Gaps in the Literature
There is a significant gap in academic study of diversity quotas or ‘hiring goals’ in Canada, and I found virtually no peer-reviewed information on the use of quotas in the entertainment industry. I found ample grey literature on both topics, leading me to believe it would benefit the field if organizations monitoring their participation in the 35//50 Initiative found a way to collaborate on a longitudinal case study over time. I also expected to find more peer-reviewed literature on EDI committees, but had to depend on just one academic source and a plethora of grey literature (including guide documents and tip sheets) available online. Relevant local data on the makeup of education faculties, and the diversity of student bodies was also hard to acquire.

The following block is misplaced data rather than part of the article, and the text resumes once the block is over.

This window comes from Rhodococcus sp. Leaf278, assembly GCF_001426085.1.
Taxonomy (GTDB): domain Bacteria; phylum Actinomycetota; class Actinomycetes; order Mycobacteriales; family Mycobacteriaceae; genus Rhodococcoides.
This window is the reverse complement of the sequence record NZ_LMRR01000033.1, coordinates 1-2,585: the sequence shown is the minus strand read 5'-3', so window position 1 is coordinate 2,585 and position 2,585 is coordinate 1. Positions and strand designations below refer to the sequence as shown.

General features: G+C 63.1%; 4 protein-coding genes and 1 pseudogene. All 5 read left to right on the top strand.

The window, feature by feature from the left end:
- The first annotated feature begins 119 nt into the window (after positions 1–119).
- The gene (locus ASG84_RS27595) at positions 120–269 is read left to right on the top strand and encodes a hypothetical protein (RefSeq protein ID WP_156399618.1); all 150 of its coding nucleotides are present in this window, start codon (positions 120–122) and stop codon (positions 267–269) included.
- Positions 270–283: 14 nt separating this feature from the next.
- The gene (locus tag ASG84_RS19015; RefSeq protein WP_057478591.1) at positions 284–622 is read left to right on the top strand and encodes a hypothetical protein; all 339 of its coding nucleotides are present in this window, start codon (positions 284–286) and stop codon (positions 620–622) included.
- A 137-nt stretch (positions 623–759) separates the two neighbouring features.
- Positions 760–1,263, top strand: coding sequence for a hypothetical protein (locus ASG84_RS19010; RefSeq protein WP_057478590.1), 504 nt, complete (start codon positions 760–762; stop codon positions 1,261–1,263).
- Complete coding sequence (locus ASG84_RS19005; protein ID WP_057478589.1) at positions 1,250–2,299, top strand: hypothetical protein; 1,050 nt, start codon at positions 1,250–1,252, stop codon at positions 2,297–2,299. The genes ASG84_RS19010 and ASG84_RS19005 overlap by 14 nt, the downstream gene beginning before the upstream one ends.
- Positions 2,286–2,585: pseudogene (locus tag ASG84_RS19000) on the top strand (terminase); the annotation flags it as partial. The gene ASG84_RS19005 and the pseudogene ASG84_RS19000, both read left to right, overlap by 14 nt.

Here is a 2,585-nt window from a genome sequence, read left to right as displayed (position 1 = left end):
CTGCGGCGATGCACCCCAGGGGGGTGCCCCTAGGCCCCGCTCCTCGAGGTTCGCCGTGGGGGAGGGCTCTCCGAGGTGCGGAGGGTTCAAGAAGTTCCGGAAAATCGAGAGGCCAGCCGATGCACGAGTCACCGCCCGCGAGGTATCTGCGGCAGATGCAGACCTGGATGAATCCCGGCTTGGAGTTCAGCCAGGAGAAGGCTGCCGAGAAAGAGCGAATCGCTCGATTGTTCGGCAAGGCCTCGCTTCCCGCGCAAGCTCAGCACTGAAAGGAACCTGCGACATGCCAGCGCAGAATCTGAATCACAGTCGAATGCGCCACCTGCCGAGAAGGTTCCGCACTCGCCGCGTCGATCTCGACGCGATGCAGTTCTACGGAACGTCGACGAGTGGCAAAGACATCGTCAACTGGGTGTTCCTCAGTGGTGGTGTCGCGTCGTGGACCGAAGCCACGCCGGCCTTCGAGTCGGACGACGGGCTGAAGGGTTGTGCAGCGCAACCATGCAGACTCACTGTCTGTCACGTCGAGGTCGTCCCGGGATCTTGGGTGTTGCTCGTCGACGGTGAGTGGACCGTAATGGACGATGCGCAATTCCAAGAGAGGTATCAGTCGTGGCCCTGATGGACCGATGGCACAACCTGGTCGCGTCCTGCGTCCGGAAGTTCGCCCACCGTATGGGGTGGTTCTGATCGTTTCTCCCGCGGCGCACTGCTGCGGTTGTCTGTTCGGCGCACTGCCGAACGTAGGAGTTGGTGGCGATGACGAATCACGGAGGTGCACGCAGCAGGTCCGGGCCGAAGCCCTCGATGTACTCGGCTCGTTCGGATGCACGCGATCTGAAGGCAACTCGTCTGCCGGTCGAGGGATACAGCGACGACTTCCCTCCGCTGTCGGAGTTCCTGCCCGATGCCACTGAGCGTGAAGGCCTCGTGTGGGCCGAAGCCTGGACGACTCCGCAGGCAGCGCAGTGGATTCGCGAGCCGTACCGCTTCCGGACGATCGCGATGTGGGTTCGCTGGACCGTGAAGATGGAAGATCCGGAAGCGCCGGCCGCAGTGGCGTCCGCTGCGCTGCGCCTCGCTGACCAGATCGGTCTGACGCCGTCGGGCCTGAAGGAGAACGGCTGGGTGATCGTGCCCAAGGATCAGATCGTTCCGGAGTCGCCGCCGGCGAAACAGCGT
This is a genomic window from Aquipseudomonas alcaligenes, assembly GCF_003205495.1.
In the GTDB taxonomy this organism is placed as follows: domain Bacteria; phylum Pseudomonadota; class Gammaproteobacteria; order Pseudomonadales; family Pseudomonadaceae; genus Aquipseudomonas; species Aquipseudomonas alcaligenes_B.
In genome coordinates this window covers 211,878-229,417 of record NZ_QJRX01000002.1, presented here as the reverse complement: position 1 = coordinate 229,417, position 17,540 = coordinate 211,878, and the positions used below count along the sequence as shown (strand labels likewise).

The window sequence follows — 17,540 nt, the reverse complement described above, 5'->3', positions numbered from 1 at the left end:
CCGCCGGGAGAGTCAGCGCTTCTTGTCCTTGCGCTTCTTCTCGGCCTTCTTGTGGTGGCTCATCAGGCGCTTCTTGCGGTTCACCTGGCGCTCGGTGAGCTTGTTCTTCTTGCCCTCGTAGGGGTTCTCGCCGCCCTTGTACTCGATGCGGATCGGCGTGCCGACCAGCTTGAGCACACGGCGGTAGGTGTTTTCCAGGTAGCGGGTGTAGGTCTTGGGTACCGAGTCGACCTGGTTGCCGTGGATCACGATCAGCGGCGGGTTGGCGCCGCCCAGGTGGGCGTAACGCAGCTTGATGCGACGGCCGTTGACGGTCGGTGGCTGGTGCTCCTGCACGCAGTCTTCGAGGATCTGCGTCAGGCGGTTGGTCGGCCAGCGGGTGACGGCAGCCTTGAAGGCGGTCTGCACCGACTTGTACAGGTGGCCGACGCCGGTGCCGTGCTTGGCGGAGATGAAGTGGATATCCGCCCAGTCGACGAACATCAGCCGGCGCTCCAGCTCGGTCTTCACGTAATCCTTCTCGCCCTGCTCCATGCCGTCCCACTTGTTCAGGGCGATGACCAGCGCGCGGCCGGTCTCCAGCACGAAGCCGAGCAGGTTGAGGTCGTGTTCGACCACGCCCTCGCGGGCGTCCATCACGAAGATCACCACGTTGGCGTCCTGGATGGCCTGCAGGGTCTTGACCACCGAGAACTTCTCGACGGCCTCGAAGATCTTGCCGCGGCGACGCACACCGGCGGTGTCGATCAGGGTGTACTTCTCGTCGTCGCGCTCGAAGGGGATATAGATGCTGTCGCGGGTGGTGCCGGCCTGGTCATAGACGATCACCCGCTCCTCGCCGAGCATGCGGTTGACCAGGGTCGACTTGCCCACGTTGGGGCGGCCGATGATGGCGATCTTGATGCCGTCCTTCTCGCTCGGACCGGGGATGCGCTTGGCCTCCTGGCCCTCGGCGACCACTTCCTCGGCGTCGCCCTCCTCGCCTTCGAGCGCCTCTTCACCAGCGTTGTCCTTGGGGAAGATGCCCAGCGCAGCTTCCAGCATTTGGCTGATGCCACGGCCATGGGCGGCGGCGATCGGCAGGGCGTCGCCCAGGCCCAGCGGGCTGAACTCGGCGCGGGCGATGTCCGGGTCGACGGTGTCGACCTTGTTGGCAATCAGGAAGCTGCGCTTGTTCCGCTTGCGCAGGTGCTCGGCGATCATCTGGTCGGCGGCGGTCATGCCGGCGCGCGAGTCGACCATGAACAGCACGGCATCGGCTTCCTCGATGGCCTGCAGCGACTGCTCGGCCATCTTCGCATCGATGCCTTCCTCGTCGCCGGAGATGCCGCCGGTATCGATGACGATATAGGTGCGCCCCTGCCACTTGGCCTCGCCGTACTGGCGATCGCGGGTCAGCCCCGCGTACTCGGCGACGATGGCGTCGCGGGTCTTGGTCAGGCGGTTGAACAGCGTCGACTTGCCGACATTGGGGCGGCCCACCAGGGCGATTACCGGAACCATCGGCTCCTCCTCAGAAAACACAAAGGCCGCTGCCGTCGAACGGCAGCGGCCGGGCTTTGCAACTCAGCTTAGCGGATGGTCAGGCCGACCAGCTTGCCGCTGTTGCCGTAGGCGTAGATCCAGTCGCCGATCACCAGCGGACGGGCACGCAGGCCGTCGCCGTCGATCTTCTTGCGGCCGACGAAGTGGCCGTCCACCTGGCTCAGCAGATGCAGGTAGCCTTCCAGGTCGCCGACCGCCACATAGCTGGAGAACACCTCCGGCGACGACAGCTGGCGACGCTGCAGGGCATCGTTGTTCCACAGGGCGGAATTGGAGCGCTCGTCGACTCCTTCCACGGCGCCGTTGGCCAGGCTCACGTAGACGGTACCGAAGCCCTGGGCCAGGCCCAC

Fererra (2019) spoke with conviction when she asked that the entertainment industry stop resisting the diversity of the real world. She implored each and every one of us to move forward with personal accountability, predicting that, “change will come when each of us has the courage to question our own fundamental values and beliefs and then see to it that our actions lead to our best intentions” (12:25). Wooden (2016) similarly asserted, “the disconnect occurs between value and action. Arts organizations would benefit from using data to quantify both their services and their organizational performance” (p. 3). Edmonton’s theatre institutions have verbally and publicly professed a readiness to value equity, diversity and inclusion. The next step is for actions to follow that are measured, transparent, collaborative with and accountable to community. These actions may focus on employment equity, but theatre makers also have an opportunity to support shifting paradigms about social difference. Gray (2016) implored the entertainment industry to see diversity and equity as more than a fixed outcome that can be measured, but rather a process, which “considers the inscription of racial meaning as endemic media work” (p. 251). A report will follow this literature review, outlining the results of a study, conducted with Edmonton’s theatre community, which asked artists to outline their experience of current and desired pathways to professional theatre in Edmonton. The report, titled Stories to Action: Co-creating Inclusive Pathways to Professional Theatre, will include recommendations from community and a simple monitoring framework to support institutions in moving forward (Killins, forthcoming).
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